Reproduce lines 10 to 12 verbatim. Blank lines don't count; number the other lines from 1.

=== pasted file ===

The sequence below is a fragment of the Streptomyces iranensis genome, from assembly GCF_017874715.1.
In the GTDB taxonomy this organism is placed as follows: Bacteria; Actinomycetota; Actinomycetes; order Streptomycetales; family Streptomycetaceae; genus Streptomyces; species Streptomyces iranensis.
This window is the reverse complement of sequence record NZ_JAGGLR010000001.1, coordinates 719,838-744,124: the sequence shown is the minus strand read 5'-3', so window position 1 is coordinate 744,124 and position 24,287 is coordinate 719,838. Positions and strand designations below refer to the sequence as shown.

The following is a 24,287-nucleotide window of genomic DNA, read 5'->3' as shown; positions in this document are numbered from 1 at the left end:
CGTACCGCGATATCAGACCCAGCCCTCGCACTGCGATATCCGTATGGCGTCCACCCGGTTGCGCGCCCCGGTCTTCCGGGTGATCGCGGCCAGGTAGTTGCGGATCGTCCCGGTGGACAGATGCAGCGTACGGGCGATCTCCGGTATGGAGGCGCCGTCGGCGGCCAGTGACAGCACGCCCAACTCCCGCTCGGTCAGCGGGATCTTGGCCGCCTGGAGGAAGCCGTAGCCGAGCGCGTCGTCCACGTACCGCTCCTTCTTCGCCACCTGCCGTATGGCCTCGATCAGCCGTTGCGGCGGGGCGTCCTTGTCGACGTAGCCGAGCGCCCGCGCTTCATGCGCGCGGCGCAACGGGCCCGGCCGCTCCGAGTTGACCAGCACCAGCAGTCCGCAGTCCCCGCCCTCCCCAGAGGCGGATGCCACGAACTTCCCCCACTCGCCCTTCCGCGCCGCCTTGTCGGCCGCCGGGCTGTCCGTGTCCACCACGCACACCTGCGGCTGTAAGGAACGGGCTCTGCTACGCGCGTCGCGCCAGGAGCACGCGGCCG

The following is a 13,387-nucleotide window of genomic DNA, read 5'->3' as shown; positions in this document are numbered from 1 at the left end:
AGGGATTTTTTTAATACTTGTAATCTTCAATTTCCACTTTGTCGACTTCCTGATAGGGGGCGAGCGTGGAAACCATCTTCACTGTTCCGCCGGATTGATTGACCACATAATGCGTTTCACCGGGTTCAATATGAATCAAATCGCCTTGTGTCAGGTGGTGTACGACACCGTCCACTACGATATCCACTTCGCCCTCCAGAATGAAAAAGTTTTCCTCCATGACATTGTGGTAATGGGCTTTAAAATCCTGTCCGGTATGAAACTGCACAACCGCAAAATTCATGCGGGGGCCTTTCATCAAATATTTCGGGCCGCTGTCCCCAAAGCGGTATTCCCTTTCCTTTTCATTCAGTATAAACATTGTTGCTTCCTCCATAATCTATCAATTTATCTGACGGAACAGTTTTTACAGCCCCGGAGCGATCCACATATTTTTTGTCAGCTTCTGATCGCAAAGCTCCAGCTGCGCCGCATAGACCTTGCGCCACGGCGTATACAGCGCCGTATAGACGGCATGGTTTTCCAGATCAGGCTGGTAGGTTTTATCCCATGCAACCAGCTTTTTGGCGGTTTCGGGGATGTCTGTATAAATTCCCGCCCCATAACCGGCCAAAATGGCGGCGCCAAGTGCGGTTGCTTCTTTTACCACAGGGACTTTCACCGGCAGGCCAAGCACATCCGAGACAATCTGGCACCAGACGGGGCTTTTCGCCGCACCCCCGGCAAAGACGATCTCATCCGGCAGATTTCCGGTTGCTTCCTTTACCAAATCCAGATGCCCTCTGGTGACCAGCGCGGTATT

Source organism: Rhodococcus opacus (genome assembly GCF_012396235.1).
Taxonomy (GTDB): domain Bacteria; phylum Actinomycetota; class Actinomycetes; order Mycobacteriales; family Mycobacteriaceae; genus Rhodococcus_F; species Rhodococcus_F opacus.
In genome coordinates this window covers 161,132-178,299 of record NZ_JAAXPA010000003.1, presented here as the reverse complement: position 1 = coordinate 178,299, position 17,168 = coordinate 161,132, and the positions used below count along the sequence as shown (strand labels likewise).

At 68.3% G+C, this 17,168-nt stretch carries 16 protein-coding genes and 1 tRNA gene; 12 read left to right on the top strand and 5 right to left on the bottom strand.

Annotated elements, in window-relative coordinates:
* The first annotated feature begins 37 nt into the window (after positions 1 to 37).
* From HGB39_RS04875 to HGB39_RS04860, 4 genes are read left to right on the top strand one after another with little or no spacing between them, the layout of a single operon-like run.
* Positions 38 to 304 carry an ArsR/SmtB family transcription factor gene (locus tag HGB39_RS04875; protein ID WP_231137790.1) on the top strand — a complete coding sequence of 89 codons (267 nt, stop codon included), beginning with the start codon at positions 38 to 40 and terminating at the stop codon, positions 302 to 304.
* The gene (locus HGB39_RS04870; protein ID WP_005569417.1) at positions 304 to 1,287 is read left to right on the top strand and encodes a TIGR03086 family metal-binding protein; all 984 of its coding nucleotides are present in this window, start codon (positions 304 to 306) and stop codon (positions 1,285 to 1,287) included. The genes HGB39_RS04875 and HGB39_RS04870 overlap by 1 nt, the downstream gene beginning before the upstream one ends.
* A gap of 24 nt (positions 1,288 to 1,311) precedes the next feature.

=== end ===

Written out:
In genome coordinates this window covers 161,132-178,299 of record NZ_JAAXPA010000003.1, presented here as the reverse complement: position 1 = coordinate 178,299, position 17,168 = coordinate 161,132, and the positions used below count along the sequence as shown (strand labels likewise).

At 68.3% G+C, this 17,168-nt stretch carries 16 protein-coding genes and 1 tRNA gene; 12 read left to right on the top strand and 5 right to left on the bottom strand.

Annotated elements, in window-relative coordinates: